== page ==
“Shut up,” said the peanut. “That’s your clock script. Be a free thinker, you ass.”
“Yeah,” said the green one. “This is a coup. This is revenge.”
Terry tried to control her breathing. She knew she was about to pass out. Then the sound came to her. There was a scratching…no…a pecking. It sounded like a baby bird was trying to break out of its egg. A big bird.
She looked past Leslie and screamed again. There was a giant, red cocoon of hard candy hanging from a second hook. The side was slowly cracking. As Terry watched, another chocolate-covered hand clawed forth. It had to be Betty.
“Now you see what’s on the menu,” the peanut said. “It’s you.”
The red one laughed maliciously from behind her. “Aw, don’t worry. We’re not gonna eat you.”
“No, we wouldn’t do that to you,” the green one said. “Oh, no. I hope you enjoy keeping track of the time. It’s the talking clock for you.”
Terry screamed and kicked as she was pushed…dragged toward her doom. She regretted every M & M she had ever eaten as the hot chocolate loomed into view.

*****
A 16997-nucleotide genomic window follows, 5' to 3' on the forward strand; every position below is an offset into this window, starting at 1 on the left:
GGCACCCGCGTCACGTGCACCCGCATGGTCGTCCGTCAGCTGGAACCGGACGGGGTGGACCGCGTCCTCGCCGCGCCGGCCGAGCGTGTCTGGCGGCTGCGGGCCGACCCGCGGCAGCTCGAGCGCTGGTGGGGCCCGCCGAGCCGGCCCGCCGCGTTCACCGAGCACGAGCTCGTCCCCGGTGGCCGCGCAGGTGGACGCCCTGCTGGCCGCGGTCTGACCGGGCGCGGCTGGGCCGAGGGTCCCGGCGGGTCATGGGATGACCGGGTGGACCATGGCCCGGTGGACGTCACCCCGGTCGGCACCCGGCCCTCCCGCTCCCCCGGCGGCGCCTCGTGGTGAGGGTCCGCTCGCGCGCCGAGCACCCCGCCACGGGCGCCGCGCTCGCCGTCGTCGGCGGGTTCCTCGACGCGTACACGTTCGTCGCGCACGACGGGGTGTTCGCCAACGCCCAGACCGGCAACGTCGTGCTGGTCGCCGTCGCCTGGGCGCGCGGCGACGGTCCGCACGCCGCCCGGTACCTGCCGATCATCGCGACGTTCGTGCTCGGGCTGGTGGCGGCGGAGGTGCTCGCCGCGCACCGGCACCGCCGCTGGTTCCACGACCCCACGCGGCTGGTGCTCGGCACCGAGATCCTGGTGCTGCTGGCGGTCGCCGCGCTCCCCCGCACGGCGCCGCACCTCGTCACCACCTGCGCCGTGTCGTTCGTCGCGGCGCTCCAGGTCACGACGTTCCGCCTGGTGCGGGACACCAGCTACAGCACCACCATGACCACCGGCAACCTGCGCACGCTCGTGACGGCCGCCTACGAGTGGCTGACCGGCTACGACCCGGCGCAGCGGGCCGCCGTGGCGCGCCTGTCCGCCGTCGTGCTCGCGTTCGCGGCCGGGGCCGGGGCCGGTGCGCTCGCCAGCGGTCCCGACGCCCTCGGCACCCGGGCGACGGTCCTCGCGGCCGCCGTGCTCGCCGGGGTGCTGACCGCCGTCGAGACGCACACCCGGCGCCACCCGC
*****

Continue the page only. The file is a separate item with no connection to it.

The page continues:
The last thing Terry heard as she was consumed by the smore-stinking blackness was the rasping, relentless beat of a familiar beast. She heard the pendulum of her M & M clock.

The end.

Thursday, November 16, 2006

settling in

Star is settling into her first house very nicely. We keep her in her crate when she is unsupervised as the adoption folks told us to do. As Louise at Maine Greyhound Placement (AKA her farm) explained to us, "Star's life until now was only as big as that crate. As eager as you may be to lavish her with the household freedoms that you want her to have, it has to go slow. Every new experience can accumulate to become overwhelming."

So Starry spends a lot of time in her box. She used her peanut-butter and cheese stuffed Kong toy to make the time pass. Oh, and there is sleeping. She does a lot of that. She enjoys her walks across our field and her time playing with chew toys, but she spends most of her time asleep - in or out of the crate.